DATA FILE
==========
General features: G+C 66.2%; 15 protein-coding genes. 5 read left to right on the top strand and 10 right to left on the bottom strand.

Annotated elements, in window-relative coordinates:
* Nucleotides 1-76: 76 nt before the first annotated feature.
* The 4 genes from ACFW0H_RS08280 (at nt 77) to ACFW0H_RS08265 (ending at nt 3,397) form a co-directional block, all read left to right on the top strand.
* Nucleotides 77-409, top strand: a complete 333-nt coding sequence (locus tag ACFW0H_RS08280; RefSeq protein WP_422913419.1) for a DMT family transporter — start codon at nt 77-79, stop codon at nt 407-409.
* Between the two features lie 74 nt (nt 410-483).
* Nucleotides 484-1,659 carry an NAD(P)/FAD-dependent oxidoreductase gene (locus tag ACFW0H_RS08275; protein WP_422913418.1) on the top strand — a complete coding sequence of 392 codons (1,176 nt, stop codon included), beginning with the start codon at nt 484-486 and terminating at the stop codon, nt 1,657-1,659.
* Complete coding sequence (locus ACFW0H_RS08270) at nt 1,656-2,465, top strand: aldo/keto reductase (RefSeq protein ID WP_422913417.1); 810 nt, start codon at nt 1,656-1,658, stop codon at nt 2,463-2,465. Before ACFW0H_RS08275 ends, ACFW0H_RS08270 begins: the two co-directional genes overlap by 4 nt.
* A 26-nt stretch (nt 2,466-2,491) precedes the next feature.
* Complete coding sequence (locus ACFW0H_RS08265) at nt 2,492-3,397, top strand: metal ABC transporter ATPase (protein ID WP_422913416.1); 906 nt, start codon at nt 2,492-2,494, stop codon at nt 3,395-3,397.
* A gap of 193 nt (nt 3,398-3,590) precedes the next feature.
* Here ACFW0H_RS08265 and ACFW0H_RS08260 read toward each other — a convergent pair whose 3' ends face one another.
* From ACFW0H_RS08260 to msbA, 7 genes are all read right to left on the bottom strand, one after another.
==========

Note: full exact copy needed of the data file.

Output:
General features: G+C 66.2%; 15 protein-coding genes. 5 read left to right on the top strand and 10 right to left on the bottom strand.

Annotated elements, in window-relative coordinates:
* Nucleotides 1-76: 76 nt before the first annotated feature.
* The 4 genes from ACFW0H_RS08280 (at nt 77) to ACFW0H_RS08265 (ending at nt 3,397) form a co-directional block, all read left to right on the top strand.
* Nucleotides 77-409, top strand: a complete 333-nt coding sequence (locus tag ACFW0H_RS08280; RefSeq protein WP_422913419.1) for a DMT family transporter — start codon at nt 77-79, stop codon at nt 407-409.
* Between the two features lie 74 nt (nt 410-483).
* Nucleotides 484-1,659 carry an NAD(P)/FAD-dependent oxidoreductase gene (locus tag ACFW0H_RS08275; protein WP_422913418.1) on the top strand — a complete coding sequence of 392 codons (1,176 nt, stop codon included), beginning with the start codon at nt 484-486 and terminating at the stop codon, nt 1,657-1,659.
* Complete coding sequence (locus ACFW0H_RS08270) at nt 1,656-2,465, top strand: aldo/keto reductase (RefSeq protein ID WP_422913417.1); 810 nt, start codon at nt 1,656-1,658, stop codon at nt 2,463-2,465. Before ACFW0H_RS08275 ends, ACFW0H_RS08270 begins: the two co-directional genes overlap by 4 nt.
* A 26-nt stretch (nt 2,466-2,491) precedes the next feature.
* Complete coding sequence (locus ACFW0H_RS08265) at nt 2,492-3,397, top strand: metal ABC transporter ATPase (protein ID WP_422913416.1); 906 nt, start codon at nt 2,492-2,494, stop codon at nt 3,395-3,397.
* A gap of 193 nt (nt 3,398-3,590) precedes the next feature.
* Here ACFW0H_RS08265 and ACFW0H_RS08260 read toward each other — a convergent pair whose 3' ends face one another.
* From ACFW0H_RS08260 to msbA, 7 genes are all read right to left on the bottom strand, one after another.